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Let Indian Railways fix freight rates for cement on a commercial basis

SICMA has submitted a memorandum to Union finance minister Nirmala Sitharaman cautioning of cement shortages in northern, central and eastern parts of India.Premium
SICMA has submitted a memorandum to Union finance minister Nirmala Sitharaman cautioning of cement shortages in northern, central and eastern parts of India.

  • The best way forward is for the Indian Railways to be given the freedom to fix freight rates for moving cement, given the bulk nature of the commodity and its critical role in infrastructure development

The Indian cement industry has come up in such a way that while there is surplus capacity south of Vindhyas, production deficit persists in other parts of the country. The recently-formed South Indian Cement Manufacturers' Association (SICMA) has submitted a memorandum to Union finance minister Nirmala Sitharaman cautioning of shortages in northern, central and eastern parts of India. North India is often short of supplies. 

SICMA’s president is vice-chairman and managing director of The India Cements Ltd., N. Srinivasan. He met the finance minister in Chennai seeking quick remedial measures, including telescopic railway freight or some other method, to resolve the supply-demand mismatch across regions. According to SICMA, south India, with 180 million tonnes per annum (MPTA) capacity, accounts for almost 40% of India’s cement production. About 35-40% of limestone, a key ingredient for cement production, is found in southern India.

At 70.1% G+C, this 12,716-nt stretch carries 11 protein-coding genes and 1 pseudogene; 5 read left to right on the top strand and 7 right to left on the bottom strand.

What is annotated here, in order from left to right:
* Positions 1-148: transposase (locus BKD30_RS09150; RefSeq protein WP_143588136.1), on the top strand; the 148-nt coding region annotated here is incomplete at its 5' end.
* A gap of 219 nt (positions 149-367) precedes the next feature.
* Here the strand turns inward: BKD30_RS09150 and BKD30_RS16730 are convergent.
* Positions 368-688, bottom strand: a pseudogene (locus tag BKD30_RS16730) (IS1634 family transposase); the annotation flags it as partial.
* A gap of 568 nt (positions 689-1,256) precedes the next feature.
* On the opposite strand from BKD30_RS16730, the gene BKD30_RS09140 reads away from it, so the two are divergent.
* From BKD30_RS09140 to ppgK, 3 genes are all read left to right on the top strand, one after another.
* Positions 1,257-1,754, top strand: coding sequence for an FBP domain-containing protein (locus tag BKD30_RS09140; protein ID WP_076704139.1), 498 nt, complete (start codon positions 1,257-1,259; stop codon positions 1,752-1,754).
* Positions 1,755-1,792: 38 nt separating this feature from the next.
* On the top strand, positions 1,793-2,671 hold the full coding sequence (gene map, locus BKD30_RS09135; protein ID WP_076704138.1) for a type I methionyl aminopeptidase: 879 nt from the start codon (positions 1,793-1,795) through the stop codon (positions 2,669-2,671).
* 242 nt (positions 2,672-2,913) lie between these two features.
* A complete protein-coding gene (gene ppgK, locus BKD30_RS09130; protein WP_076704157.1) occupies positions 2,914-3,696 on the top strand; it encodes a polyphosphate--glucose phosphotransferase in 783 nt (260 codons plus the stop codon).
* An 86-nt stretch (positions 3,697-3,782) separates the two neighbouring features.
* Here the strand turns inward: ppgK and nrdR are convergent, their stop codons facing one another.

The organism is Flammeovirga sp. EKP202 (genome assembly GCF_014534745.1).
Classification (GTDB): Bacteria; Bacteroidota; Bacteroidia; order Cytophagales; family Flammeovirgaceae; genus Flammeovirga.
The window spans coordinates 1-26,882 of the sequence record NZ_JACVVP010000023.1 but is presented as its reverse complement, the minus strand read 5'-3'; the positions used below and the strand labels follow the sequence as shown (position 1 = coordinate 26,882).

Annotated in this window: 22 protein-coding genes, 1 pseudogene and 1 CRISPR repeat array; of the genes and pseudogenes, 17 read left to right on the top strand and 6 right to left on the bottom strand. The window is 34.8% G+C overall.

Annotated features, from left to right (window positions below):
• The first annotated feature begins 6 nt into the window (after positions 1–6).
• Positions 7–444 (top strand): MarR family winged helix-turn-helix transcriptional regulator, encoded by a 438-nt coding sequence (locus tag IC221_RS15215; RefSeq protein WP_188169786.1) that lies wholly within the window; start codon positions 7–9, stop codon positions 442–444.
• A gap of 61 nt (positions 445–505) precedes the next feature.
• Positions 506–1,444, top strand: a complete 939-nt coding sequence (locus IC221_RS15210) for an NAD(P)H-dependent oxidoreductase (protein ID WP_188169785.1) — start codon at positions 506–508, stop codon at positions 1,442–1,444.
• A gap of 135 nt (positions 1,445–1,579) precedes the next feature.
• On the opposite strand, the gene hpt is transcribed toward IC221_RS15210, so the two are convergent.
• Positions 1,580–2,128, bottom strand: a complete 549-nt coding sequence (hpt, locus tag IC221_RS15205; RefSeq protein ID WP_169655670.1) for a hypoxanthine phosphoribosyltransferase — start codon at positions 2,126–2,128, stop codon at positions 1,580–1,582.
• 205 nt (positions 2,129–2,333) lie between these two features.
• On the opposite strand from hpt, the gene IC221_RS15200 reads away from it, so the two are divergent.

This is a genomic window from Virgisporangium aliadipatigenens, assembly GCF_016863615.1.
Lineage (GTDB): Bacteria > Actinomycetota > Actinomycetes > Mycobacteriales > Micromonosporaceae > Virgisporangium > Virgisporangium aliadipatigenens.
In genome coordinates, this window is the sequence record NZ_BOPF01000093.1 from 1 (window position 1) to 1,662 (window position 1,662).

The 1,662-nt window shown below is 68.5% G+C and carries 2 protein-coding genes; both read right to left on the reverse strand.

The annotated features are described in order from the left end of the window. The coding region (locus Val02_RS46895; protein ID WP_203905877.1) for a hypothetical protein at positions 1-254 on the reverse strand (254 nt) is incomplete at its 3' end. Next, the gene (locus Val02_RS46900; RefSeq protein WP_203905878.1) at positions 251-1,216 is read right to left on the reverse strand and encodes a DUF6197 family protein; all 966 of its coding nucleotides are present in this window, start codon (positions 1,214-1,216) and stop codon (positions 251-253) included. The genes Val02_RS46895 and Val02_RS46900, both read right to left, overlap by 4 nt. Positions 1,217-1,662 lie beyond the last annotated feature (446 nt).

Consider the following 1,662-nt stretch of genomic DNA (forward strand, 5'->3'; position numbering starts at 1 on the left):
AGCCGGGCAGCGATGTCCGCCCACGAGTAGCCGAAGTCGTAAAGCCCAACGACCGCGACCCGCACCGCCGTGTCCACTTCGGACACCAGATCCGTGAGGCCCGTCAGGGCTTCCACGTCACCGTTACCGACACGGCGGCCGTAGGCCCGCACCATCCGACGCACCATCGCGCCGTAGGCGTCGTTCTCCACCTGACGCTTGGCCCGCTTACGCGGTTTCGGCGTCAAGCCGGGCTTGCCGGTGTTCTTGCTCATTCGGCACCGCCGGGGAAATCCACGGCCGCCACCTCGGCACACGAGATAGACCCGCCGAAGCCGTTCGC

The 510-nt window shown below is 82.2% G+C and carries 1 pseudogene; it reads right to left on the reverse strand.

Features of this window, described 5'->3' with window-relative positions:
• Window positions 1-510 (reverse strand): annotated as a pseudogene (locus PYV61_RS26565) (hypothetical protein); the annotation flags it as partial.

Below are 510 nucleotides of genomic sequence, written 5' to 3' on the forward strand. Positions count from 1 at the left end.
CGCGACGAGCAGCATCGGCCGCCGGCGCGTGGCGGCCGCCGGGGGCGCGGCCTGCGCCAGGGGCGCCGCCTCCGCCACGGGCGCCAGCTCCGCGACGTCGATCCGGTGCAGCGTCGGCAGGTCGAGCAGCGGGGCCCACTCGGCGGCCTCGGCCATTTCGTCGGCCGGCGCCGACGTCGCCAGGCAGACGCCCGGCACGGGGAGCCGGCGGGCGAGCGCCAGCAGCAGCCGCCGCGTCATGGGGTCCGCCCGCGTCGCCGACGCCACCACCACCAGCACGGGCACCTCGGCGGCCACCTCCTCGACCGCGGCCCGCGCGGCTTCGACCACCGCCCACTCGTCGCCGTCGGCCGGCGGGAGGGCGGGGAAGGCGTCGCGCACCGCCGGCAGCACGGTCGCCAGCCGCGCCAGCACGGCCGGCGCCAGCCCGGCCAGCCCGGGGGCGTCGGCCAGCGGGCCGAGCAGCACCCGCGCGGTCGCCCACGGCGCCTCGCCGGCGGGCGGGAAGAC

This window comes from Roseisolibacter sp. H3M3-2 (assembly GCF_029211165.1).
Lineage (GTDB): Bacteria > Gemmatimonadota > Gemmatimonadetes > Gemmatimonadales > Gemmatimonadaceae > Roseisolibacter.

Since the cement industry is a significant job generator, the railways did provide an experimental tariff concession for movement of clinker, a key raw material for cement production, from the south last year, but it was discontinued because the condition of volumes required for sustaining the discount could not be met by suppliers.

Does SICMA seek to have the jaded freight equalisation policy resurrected? The policy—introduced in 1952, and in force until 1993, when, as finance minister, Manmohan Singh withdrew it—was aimed at facilitating equal growth of industries across the country. A factory could be set up anywhere in India and the transportation of minerals to it was subsidised by the central government. The freight equalisation concept made “essential" items available at the same price throughout the country. Among others, coal, steel and cement were included in this list of items. 

The freight equalisation policy hurt economic prospects of mineral-rich states such as Bihar (including present-day Jharkhand), West Bengal, Madhya Pradesh (including present-day Chhattisgarh) and Odisha, since incentives for private capital to establish production facilities in these areas weakened considerably. As a result of the policy, businesses preferred setting up industrial locations closer to the coastal trade hubs and markets in other parts of the country.

A return to subsidies and the discarded freight equalisation policy should be firmly resisted. The best way forward is for the Indian Railways to be given the commercial freedom to fix freight rates for moving cement, given the bulk nature of the commodity and its critical role in infrastructure development. Especially at a time, when large-scale capex investments are critical if the economy is to recover robustly from the shock of Covid. 

The Indian Railways should have this freedom for all commercial freight. Commercial clients should be able to negotiate and hire their transportation services by per square inch of carriage space the way commercial airlines use algorithms to decide airfares for sections of seats per flight. The railways must be driven by commercial consideration in renting out its goods wagons. If a long-term client can assure the railways of a steady income, it should have the option of negotiating a price and contract assured and reliable availability of its wagons over the period of time.

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